James and Stena settled in a log house in Richfield where they lived for about twenty years.  This is where twelve of their fifteen children were born.  Ida Marie (31 October, 1880--16 February, 1889),  Niels Nielson (28 June, 1882--5 May, 1936)  James was helping to build the Manti Temple when he received word that his wife Stena was about to give birth to Niels, James walked all the way from Manti to Richfield.   May (Mary) (20 October, 1883--19 May, ,  James Nielson (22 February, 1885--9 March, 1889),  Christian Edward (14 December, 1886--18 December, 1957),  My wife's grandfather, Joseph was their sixth child, Joseph Henry (14 July, 1888--3 April, 1950),  Jennie Melvina (26 December, 1889--1 October, 1945),  Carolina (4 March,1891),  James (Jimmie) (22 April, 1892),  Martha (16 November, 1895),  Ethel Ordena 2 June, 1894--20 March, 1901),  Deceneous (7 June, 1898--15 February, 1899), 

 May, their third child said,  “I could never remember mother when she wasn't nursing a baby or having a baby.  She was the most loving and caring person there was".  She spent her whole life feeding, clothing and teaching her growing family.  She must have been happy because she is always remembered with a smile.   The family was respected and loved by their neighbors. 

Sometime in 1898 the family in search of a more stable income and better conditions moved from Richfield, Utah to Spring Glen, Utah.  James's brother, Christian Nelson owned farm here in Spring Glen and needed someone to take care of it.  Christian was the “Railmaster” of the D&RG Railroad.  He helped them settle and helped James get employment.  We believe James did buy a farm here.  The family was quite large.  There were ten children, the parents and Stena's aging mother, Christina.   These were hard years the time when four of their children would die,  Deceneous who was born in Richfield 7 June, 1898 died in Spring Glenn 15 February, 1899,   Manilla Viola was born in Spring Glenn, 10 February, 1899and died soon after.  Another child, Minnie was born in Richfield 10 January, 1901 and died at birth.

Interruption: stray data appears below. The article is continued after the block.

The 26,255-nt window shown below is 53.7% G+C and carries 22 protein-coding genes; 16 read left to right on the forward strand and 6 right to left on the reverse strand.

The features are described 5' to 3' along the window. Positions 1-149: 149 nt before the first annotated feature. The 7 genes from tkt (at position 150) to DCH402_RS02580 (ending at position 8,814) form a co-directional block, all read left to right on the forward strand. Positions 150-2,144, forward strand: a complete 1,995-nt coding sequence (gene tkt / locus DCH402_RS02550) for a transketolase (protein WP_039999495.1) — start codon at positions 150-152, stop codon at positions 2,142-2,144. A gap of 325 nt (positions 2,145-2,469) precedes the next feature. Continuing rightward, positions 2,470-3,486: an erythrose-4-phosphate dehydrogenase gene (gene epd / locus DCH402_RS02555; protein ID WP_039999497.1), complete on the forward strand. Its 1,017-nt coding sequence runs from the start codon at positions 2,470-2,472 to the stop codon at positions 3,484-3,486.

"Ed said, " After the death of a favored child (Ethel in March, 1901), his father began drinking and gambling.  James owned a good share of land in Richfield and much of Spring Glen.  He lost most of his belongings to gambling, leaving the family near poverty."  "One evening after the sun had gone down in Winter Quarters, Stena and a neighbor stopped to rest while walking.  As they sat on the rail road tracks overlooking the town, Stena pointed her finger at the saloons below and said "That's the reason we are always poor."